The energy around the start of the school year can feel like a hive of busy bees buzzing with excitement, anticipation and for some, worry. As parents, teachers, medical providers and community members, we can help children get off to a good start by encouraging them to develop healthy habits, including getting enough sleep, eating healthy food, drinking plenty of water, participating in daily exercise, and organizing their day to reduce stress as much as possible.
When students do not get enough sleep, they can have difficulty absorbing information. If this persists, others may assume the child has a learning disability—a label that may not fit. Also, chronic tiredness can cause children to behave poorly, which may eventually lead to a misdiagnosis of Attention Deficit Hyperactivity Disorder (ADHD). Elementary students should go to bed by 8:00 pm, middle school students by 9:00 pm, and high school students no later than 10:00 pm. When students get enough sleep, they are better able to handle the mental, physical and emotional demands of school.
NUTRITION AND BATHROOM HABITS
Throughout the day, children should eat nutritious meals and snacks that include fruits, veggies and healthy proteins so they have enough fuel for learning and play. One thing to watch for in elementary schoolchildren is healthy bathroom habits. Sometimes children avoid school bathrooms—either because they are uncomfortable with unfamiliar surroundings, because they are afraid of bullying, or because they are embarrassed to use the bathroom with peers nearby. To avoid having to go to the bathroom at school, they hold their urine and stool, and they don’t drink enough water. Your child’s urine should be very light yellow or clear, and children should have a bowel movement about once a day. Discuss these details with your child so they know what’s normal and give them an opportunity to share any problems. It’s a good idea to send your child to school with a refillable water bottle that holds at least 16 ounces.
EXERCISE AND BACKPACK SAFETY
Another way to keep children healthy is by making sure they get an hour of exercise a day. This helps them expend energy, learn about teamwork, and gain confidence outside the classroom.
Be careful that your child isn’t carrying an overly heavy backpack to school. To avoid back problems resulting from excess weight on their growing frames, make sure backpacks do not weigh more than 15 percent of the child’s body weight when full. Choose a backpack with wide, padded shoulder straps and remind your child to use both straps to evenly distribute the weight. If the school allows it, consider a rolling backpack.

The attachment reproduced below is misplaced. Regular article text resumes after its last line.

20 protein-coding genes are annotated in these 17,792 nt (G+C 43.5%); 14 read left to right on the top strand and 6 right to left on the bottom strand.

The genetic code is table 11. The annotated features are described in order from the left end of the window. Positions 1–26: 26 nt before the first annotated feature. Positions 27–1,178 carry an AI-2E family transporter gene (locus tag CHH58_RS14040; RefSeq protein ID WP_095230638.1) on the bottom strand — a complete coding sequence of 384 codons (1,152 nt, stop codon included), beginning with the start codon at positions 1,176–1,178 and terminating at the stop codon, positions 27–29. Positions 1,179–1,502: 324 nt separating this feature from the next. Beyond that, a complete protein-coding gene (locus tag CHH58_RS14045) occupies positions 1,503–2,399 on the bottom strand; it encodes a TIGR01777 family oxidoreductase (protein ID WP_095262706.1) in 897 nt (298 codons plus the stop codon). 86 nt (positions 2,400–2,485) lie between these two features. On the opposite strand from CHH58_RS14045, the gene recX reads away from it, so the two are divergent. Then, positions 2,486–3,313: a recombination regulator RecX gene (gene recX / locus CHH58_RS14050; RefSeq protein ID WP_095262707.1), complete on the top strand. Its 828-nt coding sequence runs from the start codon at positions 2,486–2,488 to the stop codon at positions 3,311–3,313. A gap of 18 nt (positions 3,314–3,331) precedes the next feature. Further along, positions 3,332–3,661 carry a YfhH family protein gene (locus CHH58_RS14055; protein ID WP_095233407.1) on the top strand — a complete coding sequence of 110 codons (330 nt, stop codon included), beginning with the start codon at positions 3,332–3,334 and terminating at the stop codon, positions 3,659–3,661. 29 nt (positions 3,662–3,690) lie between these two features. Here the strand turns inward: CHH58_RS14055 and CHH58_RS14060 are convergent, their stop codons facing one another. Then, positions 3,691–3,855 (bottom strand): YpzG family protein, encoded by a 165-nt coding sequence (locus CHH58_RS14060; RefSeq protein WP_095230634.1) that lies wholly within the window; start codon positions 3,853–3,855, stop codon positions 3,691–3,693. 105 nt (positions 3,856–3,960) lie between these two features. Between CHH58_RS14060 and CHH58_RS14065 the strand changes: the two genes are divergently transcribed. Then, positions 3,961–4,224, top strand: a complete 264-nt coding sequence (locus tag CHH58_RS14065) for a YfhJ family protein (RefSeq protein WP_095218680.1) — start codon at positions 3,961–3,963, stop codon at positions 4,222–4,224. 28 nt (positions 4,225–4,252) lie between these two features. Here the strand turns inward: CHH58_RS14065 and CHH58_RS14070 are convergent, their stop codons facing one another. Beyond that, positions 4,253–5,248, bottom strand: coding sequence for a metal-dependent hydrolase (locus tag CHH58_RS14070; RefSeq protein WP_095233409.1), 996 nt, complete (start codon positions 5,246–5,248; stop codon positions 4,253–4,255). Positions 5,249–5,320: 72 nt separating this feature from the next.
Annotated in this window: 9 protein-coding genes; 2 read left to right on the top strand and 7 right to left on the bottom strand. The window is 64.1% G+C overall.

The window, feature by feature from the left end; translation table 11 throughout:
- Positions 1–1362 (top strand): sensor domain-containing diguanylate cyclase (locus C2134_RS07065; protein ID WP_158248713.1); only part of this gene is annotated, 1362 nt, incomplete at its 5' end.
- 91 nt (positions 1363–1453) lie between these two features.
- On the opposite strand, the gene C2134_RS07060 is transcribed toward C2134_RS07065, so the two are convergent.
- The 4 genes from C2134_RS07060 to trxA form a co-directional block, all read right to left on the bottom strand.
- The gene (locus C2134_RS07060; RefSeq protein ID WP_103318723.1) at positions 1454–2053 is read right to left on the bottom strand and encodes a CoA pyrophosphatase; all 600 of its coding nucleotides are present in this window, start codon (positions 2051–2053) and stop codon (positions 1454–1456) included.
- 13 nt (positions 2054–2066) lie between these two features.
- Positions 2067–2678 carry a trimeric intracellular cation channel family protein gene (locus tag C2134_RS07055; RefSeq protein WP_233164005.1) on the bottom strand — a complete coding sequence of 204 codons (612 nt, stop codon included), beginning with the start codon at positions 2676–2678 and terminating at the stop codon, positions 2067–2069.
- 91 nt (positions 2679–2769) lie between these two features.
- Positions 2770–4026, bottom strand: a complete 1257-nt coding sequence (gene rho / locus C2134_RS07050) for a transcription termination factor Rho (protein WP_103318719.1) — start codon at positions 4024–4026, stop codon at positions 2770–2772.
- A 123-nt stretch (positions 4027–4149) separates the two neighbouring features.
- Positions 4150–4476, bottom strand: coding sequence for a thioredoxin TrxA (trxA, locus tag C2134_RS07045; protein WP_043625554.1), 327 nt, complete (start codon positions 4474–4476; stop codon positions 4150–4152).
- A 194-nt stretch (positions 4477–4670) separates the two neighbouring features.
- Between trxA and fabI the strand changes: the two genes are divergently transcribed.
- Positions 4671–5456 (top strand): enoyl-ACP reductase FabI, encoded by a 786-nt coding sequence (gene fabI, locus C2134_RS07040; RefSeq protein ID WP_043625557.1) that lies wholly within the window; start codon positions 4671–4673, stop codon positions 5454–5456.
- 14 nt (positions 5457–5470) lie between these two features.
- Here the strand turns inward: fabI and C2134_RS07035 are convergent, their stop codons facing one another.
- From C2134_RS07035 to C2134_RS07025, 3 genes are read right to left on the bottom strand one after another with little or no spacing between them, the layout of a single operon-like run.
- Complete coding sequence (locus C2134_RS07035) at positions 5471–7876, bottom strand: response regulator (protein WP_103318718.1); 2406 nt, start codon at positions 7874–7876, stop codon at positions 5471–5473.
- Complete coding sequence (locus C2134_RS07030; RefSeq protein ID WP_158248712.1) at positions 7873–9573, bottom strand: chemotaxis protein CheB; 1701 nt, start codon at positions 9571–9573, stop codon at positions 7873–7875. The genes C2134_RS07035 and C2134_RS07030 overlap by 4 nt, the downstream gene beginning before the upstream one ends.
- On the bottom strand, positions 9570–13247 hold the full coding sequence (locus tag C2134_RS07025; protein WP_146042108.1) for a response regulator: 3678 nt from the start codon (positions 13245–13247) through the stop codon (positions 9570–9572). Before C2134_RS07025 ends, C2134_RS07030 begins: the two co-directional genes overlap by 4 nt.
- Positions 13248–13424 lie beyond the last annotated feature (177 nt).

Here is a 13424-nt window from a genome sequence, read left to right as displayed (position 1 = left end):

Once you’ve helped your child minimize physical stress with enough sleep, good nutrition, daily exercise and a backpack that doesn’t cause back pain, it’s time to think about emotional health. Every child is different—situations that some children find exciting send others into a nervous tailspin. One way to reduce stress for almost all children is making sure they get to school five to ten minutes before school starts. This allows them to prepare their mind for a day of learning. Being on time for school every day will help students develop a habit that will benefit them for the rest of their school career, as well as in the work world someday.
Once school has been in session for a month or two, check in with your child’s teacher. If you’re concerned about your child’s academic or behavioral performance, request a “psycho-educational evaluation” to test for learning disabilities like dyslexia and other challenges. Public schools can provide Individualized Learning Plans (IEPs) when necessary. If you’re concerned about ADHD, contact your child’s medical provider who can work with you and your child’s teachers to determine whether your child needs treatment or modifications at school.
For more information about keeping your child healthy, visit HealthyChildren.org.
Casey Johnston is a board-certified pediatrician at MCHC Health Centers, a local, non-profit, federally qualified health center offering medical, dental and behavioral health care to people of all ages in Lake and Mendocino Counties.